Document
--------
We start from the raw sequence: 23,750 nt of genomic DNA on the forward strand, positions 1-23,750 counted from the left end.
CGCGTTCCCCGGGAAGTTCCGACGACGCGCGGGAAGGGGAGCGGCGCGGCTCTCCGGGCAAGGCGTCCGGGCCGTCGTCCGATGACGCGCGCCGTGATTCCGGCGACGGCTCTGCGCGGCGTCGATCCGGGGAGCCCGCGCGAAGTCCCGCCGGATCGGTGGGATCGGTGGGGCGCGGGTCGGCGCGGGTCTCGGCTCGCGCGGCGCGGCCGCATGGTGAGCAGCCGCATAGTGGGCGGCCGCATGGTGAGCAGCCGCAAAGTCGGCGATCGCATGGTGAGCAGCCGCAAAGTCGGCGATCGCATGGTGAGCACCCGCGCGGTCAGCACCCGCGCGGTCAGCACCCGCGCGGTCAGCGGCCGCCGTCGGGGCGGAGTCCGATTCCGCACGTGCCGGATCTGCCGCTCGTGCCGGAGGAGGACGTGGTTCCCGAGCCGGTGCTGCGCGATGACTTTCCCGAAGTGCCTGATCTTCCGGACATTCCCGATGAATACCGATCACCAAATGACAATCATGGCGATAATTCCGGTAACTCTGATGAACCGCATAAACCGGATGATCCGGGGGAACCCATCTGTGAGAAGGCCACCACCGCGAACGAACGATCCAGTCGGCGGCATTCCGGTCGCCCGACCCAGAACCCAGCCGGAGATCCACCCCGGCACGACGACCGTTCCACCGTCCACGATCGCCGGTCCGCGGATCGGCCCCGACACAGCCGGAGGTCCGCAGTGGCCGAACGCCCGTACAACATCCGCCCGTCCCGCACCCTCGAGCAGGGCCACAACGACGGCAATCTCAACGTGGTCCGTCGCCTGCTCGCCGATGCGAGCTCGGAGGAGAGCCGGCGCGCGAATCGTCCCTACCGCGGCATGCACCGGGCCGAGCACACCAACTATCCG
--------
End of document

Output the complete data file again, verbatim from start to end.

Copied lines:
We start from the raw sequence: 23,750 nt of genomic DNA on the forward strand, positions 1-23,750 counted from the left end.
CGCGTTCCCCGGGAAGTTCCGACGACGCGCGGGAAGGGGAGCGGCGCGGCTCTCCGGGCAAGGCGTCCGGGCCGTCGTCCGATGACGCGCGCCGTGATTCCGGCGACGGCTCTGCGCGGCGTCGATCCGGGGAGCCCGCGCGAAGTCCCGCCGGATCGGTGGGATCGGTGGGGCGCGGGTCGGCGCGGGTCTCGGCTCGCGCGGCGCGGCCGCATGGTGAGCAGCCGCATAGTGGGCGGCCGCATGGTGAGCAGCCGCAAAGTCGGCGATCGCATGGTGAGCAGCCGCAAAGTCGGCGATCGCATGGTGAGCACCCGCGCGGTCAGCACCCGCGCGGTCAGCACCCGCGCGGTCAGCGGCCGCCGTCGGGGCGGAGTCCGATTCCGCACGTGCCGGATCTGCCGCTCGTGCCGGAGGAGGACGTGGTTCCCGAGCCGGTGCTGCGCGATGACTTTCCCGAAGTGCCTGATCTTCCGGACATTCCCGATGAATACCGATCACCAAATGACAATCATGGCGATAATTCCGGTAACTCTGATGAACCGCATAAACCGGATGATCCGGGGGAACCCATCTGTGAGAAGGCCACCACCGCGAACGAACGATCCAGTCGGCGGCATTCCGGTCGCCCGACCCAGAACCCAGCCGGAGATCCACCCCGGCACGACGACCGTTCCACCGTCCACGATCGCCGGTCCGCGGATCGGCCCCGACACAGCCGGAGGTCCGCAGTGGCCGAACGCCCGTACAACATCCGCCCGTCCCGCACCCTCGAGCAGGGCCACAACGACGGCAATCTCAACGTGGTCCGTCGCCTGCTCGCCGATGCGAGCTCGGAGGAGAGCCGGCGCGCGAATCGTCCCTACCGCGGCATGCACCGGGCCGAGCACACCAACTATCCG